■ Although cross-border flight has been high on the international agenda for several years, the more wide-spread phenomenon of internal displacement has received scant political attention, despite the fact that it promotes conflict and hinders development.
■ The problem is exacerbated when internal displacement continues over an extended period. If a large population group is denied the ability to exercise its basic as well as its civil rights for years, there are high costs and political risks for society as a whole.
■ Internal displacement can have many causes. If it becomes a protracted phenomenon, this points to fundamental political shortcomings. Hence, the issue is a politically sensitive matter for the governments concerned, and many of them consider offers of international support as being undue interference in their internal affairs.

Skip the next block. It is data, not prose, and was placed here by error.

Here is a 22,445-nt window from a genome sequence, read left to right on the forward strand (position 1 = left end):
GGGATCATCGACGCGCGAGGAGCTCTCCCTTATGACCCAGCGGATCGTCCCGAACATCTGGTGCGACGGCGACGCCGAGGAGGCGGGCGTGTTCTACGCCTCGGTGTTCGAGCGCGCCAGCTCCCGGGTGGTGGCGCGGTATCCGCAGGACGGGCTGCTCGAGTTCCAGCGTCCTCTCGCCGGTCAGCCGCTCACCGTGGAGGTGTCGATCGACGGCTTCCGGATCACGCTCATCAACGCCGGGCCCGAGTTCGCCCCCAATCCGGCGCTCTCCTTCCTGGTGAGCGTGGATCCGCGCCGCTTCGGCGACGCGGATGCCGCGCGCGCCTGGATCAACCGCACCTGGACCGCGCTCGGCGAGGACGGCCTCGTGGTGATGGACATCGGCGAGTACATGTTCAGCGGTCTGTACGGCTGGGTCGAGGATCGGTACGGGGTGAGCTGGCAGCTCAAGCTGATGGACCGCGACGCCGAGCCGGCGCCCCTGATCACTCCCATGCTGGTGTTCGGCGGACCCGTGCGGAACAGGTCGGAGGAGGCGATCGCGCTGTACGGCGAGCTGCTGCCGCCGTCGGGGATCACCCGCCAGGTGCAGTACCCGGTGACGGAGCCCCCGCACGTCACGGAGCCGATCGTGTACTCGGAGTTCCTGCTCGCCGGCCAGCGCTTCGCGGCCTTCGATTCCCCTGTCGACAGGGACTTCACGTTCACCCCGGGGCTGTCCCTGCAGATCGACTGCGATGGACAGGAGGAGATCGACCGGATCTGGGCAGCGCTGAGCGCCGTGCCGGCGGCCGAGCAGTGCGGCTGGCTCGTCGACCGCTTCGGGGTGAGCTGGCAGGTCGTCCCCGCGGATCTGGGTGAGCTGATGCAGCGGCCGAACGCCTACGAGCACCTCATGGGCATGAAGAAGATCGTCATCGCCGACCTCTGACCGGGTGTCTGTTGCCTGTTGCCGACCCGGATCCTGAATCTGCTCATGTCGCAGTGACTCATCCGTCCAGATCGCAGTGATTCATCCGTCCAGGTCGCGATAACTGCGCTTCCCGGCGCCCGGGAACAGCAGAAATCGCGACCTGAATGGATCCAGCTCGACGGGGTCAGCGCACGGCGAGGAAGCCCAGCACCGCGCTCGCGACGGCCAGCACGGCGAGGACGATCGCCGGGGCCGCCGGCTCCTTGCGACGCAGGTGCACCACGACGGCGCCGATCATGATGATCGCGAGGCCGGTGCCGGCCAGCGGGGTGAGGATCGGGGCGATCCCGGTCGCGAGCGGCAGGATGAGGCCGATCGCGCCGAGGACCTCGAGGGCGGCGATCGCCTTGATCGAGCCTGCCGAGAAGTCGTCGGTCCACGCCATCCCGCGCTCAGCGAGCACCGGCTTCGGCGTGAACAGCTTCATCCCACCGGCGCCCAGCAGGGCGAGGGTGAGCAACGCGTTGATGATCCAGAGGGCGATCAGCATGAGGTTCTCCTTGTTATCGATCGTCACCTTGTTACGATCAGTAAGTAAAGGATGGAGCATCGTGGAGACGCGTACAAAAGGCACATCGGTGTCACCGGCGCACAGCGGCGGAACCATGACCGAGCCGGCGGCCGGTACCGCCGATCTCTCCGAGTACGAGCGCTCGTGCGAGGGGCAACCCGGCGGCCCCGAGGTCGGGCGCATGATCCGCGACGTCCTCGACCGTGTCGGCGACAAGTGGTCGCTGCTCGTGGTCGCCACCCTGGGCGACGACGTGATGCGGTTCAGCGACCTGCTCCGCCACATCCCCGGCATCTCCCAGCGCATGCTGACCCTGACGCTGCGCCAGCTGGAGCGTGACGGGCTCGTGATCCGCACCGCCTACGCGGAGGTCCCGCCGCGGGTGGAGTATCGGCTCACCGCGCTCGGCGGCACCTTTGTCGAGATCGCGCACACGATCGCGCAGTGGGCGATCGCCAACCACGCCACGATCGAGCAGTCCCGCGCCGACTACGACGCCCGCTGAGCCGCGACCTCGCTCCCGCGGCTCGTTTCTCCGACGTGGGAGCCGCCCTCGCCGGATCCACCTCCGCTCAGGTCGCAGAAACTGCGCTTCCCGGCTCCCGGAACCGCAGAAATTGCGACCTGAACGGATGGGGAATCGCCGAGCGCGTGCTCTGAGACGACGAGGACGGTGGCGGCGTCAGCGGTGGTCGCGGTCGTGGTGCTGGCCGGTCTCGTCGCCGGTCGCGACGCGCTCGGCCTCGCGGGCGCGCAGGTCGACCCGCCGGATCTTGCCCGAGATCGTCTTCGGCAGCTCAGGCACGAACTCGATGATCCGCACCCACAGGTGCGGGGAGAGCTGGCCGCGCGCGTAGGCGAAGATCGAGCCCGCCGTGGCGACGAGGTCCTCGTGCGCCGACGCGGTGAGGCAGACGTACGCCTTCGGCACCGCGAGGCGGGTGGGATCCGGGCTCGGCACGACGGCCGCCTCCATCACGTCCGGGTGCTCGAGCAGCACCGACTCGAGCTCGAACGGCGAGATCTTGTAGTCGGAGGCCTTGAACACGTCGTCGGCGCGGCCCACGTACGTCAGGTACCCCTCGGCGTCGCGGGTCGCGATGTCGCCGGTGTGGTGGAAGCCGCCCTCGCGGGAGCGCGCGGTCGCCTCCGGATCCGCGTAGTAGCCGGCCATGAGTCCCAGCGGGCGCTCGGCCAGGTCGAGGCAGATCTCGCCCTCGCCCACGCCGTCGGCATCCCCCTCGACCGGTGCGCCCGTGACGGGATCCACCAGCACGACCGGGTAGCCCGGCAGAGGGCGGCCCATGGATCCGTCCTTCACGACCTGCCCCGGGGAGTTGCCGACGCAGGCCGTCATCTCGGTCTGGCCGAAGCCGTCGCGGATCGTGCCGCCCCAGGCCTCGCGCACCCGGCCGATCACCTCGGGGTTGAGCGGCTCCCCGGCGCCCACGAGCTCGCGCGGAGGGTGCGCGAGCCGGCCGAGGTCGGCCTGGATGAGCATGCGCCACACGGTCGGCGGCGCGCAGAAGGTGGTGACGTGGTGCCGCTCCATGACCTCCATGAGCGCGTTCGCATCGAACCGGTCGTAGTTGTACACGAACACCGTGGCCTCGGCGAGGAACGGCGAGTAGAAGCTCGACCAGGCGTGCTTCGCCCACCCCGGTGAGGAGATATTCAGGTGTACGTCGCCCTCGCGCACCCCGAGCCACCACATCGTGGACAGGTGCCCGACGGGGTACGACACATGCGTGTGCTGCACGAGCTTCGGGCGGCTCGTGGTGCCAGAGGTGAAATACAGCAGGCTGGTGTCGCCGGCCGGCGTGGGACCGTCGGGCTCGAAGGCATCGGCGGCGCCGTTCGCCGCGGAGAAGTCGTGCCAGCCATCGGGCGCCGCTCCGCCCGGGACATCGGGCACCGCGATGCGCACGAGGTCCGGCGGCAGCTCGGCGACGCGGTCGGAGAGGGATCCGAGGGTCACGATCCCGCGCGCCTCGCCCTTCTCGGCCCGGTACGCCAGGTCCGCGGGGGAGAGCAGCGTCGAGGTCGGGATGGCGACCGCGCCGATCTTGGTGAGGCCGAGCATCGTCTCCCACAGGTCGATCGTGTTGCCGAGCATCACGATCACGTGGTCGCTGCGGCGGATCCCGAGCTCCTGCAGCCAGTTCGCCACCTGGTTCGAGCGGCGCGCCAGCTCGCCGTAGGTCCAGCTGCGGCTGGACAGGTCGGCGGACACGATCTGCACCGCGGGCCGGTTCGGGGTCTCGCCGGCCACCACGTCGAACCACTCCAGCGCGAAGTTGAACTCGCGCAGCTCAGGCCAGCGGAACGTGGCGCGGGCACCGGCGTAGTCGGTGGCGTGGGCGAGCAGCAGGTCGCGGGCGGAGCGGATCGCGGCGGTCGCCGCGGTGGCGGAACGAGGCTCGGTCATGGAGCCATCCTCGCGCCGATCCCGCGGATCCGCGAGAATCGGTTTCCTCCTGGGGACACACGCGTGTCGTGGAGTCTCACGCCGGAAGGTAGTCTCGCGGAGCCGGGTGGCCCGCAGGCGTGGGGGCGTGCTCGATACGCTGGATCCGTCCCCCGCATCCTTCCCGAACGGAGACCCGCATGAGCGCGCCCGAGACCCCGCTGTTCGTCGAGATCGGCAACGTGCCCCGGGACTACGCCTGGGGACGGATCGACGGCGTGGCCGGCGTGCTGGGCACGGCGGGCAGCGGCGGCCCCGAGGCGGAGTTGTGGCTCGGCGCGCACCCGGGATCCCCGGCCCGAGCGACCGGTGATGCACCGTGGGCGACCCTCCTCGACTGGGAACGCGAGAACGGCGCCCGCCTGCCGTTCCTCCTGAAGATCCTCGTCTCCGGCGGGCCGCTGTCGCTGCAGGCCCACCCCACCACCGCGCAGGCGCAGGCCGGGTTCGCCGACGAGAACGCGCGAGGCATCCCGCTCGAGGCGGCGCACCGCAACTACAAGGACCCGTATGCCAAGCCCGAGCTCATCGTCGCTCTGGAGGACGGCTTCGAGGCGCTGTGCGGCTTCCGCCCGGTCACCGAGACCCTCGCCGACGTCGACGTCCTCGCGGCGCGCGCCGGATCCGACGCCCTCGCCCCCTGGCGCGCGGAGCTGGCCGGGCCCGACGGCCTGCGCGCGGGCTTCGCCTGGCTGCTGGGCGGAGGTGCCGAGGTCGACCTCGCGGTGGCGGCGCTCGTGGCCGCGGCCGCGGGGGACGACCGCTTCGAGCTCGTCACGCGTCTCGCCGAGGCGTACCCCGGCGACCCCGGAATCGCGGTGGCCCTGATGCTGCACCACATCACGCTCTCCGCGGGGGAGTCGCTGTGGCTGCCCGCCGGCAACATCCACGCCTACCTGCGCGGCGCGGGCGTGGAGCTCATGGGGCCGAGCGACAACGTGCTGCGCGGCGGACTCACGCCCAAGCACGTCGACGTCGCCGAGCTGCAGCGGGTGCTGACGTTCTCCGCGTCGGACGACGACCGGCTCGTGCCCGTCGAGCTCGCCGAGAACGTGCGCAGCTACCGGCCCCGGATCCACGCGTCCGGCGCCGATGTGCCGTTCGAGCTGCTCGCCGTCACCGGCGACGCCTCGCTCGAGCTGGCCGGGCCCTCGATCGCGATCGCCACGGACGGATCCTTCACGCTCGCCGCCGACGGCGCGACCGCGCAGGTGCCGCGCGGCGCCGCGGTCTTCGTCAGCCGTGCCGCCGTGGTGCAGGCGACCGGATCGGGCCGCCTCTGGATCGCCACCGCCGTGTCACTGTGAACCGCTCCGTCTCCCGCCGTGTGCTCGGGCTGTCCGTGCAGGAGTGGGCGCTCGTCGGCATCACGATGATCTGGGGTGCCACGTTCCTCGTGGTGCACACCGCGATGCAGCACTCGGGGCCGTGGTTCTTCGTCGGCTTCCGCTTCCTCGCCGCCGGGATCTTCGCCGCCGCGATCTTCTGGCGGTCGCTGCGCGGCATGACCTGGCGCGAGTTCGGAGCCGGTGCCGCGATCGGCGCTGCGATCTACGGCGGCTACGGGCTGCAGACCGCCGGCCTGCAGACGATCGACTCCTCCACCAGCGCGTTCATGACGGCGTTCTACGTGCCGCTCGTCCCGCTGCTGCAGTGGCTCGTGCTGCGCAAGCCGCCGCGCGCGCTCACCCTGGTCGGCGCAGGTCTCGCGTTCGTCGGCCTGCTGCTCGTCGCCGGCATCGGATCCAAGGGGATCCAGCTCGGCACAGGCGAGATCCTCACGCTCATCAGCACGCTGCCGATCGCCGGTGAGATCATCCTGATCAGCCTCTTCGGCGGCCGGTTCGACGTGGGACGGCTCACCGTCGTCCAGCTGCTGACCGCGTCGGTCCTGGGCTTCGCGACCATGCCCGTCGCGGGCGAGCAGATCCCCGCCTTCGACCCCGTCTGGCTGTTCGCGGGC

■ At the global and regional levels, legislative progress has been made since the early 2000s. However, the degree of implementation is still inadequate and there is no central international actor to address the concerns of IDPs.
■ The political will of national decision-makers is a prerequisite for the protection and support of those affected. This can be strengthened if governments are made aware of the negative consequences of internal displacement and if their own interests are appealed to.
■ The German government should pay more attention to the issue of internal displacement and make a special effort to find durable solutions. The most important institutional reform would be to reappoint a Special Representative for IDPs who would report directly to the UN Secretary-General.